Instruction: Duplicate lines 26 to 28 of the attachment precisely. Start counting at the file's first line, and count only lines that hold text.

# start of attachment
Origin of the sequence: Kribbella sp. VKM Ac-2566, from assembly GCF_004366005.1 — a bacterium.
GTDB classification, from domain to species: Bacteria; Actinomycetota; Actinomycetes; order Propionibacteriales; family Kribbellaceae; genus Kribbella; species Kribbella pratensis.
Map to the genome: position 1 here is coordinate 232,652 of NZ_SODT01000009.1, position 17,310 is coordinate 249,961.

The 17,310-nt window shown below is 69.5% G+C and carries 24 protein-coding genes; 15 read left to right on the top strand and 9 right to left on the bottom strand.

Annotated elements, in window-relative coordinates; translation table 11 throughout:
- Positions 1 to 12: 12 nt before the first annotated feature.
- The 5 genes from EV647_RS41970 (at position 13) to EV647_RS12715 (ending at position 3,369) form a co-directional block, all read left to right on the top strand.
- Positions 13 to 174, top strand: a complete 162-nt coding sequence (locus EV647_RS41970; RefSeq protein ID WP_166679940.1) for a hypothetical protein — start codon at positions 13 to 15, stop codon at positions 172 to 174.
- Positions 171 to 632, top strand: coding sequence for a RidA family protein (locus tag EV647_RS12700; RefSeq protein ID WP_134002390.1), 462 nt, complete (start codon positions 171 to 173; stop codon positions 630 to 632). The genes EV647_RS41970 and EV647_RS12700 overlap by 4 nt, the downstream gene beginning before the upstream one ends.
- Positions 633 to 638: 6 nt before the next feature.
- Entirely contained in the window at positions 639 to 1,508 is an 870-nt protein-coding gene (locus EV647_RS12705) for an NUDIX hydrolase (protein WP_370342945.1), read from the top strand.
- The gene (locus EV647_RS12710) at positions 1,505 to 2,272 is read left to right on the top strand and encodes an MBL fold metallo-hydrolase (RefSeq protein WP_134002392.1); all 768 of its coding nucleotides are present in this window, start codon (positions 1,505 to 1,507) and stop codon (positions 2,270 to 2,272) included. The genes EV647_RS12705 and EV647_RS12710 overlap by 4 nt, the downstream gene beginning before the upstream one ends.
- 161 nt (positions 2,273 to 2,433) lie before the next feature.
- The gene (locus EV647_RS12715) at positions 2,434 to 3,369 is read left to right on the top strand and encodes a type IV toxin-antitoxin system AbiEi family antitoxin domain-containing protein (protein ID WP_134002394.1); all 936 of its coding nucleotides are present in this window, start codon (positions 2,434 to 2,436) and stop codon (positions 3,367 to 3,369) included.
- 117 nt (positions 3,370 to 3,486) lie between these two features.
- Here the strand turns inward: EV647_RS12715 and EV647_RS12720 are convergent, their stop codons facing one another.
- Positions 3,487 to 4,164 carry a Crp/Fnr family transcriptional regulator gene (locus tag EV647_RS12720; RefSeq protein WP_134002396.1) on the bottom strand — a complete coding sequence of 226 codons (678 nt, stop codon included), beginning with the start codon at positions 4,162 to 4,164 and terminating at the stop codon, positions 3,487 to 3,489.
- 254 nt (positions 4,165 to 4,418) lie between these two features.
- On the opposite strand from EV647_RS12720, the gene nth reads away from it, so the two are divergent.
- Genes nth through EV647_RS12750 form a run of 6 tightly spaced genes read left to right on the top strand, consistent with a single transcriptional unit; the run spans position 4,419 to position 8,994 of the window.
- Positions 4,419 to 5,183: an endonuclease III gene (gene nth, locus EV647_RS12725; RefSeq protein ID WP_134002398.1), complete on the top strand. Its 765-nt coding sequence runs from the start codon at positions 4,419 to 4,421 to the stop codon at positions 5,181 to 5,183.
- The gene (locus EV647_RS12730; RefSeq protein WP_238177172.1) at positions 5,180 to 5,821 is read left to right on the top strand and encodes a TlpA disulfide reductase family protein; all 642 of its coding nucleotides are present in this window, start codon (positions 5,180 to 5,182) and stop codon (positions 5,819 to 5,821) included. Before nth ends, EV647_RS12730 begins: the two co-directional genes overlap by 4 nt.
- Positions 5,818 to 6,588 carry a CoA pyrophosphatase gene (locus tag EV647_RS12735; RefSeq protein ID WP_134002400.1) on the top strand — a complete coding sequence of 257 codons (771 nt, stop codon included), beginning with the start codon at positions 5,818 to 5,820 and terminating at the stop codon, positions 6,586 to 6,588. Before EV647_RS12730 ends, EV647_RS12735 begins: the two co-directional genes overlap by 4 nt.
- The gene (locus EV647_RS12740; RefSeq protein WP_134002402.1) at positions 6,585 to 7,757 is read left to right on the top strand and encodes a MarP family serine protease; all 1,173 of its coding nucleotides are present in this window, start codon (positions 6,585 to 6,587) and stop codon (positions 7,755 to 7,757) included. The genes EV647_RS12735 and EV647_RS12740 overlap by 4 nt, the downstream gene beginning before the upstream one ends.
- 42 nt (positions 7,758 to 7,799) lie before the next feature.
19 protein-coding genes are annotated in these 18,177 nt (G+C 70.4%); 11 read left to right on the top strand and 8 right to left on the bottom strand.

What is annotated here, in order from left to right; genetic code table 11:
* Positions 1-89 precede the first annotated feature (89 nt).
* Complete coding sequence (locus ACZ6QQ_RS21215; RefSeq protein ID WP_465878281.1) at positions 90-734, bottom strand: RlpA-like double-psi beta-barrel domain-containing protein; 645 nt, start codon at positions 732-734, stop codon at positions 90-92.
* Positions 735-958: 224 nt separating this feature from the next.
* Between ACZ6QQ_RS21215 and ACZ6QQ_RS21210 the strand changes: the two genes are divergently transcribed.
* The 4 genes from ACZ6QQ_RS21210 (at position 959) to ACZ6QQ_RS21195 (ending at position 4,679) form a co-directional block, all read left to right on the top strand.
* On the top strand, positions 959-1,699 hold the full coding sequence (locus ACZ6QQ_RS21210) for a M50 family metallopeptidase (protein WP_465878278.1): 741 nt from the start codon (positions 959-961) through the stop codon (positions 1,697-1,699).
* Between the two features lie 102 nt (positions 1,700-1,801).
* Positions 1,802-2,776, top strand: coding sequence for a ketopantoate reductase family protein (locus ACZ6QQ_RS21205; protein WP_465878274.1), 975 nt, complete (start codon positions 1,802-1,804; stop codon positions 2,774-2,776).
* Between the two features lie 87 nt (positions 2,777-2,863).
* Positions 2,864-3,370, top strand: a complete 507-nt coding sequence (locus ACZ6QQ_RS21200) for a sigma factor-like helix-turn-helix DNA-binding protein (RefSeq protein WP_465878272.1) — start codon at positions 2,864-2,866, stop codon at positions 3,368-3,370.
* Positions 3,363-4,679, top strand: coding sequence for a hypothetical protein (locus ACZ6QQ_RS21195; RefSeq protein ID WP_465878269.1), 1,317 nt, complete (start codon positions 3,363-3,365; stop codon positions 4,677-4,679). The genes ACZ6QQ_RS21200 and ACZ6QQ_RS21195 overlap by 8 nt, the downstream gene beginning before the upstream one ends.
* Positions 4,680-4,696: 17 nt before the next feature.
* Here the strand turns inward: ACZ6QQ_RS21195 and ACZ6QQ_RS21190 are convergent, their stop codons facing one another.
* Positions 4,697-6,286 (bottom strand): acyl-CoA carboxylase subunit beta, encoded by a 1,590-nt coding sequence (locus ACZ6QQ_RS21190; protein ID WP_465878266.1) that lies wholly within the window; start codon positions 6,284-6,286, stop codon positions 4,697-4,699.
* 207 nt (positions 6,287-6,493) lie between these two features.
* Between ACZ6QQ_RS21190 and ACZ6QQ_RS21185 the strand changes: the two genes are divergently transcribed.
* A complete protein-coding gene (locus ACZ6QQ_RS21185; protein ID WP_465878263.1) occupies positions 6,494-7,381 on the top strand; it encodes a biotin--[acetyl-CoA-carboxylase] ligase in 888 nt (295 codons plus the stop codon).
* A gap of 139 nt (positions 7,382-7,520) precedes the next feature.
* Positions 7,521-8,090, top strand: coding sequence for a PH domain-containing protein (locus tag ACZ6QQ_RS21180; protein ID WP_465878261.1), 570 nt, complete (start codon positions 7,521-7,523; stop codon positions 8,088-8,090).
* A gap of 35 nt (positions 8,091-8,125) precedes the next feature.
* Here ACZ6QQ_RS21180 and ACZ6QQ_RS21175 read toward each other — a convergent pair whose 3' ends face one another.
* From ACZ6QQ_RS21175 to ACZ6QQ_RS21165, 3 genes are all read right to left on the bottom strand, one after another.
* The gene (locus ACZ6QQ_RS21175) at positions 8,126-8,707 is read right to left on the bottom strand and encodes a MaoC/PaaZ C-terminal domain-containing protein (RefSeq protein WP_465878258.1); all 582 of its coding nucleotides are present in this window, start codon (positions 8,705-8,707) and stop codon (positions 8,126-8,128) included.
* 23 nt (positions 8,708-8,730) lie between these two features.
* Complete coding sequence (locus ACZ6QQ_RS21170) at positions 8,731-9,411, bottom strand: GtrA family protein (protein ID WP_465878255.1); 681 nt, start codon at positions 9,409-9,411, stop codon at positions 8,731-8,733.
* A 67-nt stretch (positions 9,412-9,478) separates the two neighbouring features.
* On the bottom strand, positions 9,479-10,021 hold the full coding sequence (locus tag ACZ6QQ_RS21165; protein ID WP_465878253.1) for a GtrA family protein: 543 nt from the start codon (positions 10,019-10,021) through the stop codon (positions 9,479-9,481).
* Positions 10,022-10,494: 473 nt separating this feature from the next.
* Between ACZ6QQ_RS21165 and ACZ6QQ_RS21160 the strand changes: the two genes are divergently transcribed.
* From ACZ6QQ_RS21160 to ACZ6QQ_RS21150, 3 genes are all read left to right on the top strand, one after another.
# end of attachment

19 protein-coding genes are annotated in these 18,177 nt (G+C 70.4%); 11 read left to right on the top strand and 8 right to left on the bottom strand.

What is annotated here, in order from left to right; genetic code table 11:
* Positions 1-89 precede the first annotated feature (89 nt).